RESULTS: D2 values for smokers were significantly higher than D2 values for nonsmokers (P<0.001). Jitter and shimmer analysis showed higher values for these parameters among smokers. Logistic regression indicated a higher predictive power with D2, and ROC analysis found no significant difference between the analysis methods.

DISCUSSION: This study indicated that D2 is highly sensitive to changes associated with smoking and has the potential to be implemented clinically as an indicator of abnormal voice. Further research could focus on using nonlinear dynamic analysis to create a normative database, producing standards for monitoring voice changes caused by cigarette smoking.

Copyright © 2010 The Voice Foundation. Published by Mosby, Inc. All rights reserved.
PMID: 20472394 [PubMed - as supplied by publisher]

PubMed Link:  http://www.ncbi.nlm.nih.gov/pubmed/20472394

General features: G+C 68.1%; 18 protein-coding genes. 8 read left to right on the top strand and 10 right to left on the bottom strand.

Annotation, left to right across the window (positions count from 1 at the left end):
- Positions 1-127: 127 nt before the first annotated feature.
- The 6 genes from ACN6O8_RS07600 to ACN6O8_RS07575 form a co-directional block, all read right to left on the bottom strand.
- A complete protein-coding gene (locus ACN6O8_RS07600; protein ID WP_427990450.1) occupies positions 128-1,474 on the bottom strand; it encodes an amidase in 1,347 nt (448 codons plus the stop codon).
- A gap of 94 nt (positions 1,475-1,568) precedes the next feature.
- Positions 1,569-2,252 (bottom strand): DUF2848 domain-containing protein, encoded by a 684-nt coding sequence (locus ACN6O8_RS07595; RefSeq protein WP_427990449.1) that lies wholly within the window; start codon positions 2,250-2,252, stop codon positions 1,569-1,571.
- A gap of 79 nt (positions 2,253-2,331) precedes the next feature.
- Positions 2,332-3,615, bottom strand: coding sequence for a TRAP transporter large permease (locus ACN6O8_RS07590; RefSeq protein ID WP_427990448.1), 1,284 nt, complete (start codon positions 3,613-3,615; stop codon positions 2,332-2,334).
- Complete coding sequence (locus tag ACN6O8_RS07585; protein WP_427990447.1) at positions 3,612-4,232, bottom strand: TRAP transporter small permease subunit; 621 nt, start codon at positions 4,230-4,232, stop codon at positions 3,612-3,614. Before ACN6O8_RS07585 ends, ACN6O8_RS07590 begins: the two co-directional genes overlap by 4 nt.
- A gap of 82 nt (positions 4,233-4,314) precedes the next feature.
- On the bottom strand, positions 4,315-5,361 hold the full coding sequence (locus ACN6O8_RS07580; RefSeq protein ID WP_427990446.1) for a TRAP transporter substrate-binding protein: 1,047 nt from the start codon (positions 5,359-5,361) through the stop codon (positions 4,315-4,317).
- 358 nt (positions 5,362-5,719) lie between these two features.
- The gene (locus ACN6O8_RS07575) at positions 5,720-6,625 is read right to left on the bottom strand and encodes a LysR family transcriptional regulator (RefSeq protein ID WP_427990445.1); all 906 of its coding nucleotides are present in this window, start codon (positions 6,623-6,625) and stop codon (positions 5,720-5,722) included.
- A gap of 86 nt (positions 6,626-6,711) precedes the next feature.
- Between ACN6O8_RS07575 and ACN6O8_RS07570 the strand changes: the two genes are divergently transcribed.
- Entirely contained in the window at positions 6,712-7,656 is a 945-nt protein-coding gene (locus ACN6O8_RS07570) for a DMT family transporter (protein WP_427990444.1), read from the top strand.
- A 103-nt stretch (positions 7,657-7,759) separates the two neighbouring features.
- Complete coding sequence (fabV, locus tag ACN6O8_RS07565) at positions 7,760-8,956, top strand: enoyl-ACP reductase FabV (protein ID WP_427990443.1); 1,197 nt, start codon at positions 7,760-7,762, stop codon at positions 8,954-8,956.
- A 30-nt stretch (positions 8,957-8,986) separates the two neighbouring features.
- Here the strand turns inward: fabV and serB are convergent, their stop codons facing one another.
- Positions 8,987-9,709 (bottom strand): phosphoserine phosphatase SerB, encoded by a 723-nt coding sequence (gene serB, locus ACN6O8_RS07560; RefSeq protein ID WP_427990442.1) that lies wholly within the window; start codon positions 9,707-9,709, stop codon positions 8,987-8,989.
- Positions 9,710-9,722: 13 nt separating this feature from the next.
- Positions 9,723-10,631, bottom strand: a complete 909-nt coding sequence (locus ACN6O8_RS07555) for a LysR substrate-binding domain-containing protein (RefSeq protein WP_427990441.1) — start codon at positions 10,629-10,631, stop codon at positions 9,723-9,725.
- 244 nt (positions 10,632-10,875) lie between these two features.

J Laryngol Otol. 1990 Aug;104(8):626-8.

Smoking cessation in chronic Reinke's oedema.

Højslet PE, Moesgaard-Nielsen V, Karlsmose M.

Department of ENT, Aalborg Sygehus, Denmark.

Abstract

In evaluating the long term results of surgical treatment of Reinke's oedema, there has been found to be a high incidence of recurrence. The recurrence rate is significantly lower amongst those patients who gave up smoking after treatment. A group of patients with chronic Reinke's oedema were followed for six months. Maximum efforts were made to help the patients to stop smoking. Twenty-nine patients entered the study, but only eight of them (28 per cent) refrained from smoking; all were women (39-70 years) and all experienced reduced discomfort, although none of the voices were restored to normal. Diffuse laryngitis disappeared completely, but the oedema did not disappear entirely in any patient. Before treatment of chronic Reinke's oedema patients must be well advised and informed, and if surgery is decided upon, they must be urged most strongly to stop smoking, if they wish to enhance the possibility of satisfactory long-term results.

PMID: 2230558 [PubMed - indexed for MEDLINE]

PubMed Link:    http://www.ncbi.nlm.nih.gov/pubmed/2230558
Last edited by JohnPolito on 5:45 PM - Jan 17, 2011, edited 1 time in total.